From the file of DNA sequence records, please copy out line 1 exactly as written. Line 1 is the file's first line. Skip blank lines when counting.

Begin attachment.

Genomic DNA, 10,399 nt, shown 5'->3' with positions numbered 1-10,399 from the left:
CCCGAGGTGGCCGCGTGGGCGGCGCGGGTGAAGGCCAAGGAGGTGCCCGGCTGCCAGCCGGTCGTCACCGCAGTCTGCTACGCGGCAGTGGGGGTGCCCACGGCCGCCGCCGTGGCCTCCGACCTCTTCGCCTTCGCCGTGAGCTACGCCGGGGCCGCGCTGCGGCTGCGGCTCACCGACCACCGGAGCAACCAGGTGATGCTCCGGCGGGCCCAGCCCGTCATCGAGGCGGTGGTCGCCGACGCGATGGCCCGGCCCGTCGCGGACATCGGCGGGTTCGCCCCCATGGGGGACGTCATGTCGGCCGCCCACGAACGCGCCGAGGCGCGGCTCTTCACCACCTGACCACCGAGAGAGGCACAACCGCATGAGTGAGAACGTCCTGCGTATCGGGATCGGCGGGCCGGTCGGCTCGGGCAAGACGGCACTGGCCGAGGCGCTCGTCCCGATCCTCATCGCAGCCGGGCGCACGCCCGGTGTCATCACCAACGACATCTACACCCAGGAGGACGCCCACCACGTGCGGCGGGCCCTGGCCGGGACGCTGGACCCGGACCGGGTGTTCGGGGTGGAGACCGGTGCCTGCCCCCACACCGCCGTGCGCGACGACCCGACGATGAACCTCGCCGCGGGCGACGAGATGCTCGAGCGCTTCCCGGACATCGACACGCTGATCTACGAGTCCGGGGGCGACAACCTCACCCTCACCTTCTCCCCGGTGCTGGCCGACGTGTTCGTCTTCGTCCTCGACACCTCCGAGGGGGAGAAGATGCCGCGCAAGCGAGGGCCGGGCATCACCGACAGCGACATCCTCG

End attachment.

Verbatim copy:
Genomic DNA, 10,399 nt, shown 5'->3' with positions numbered 1-10,399 from the left: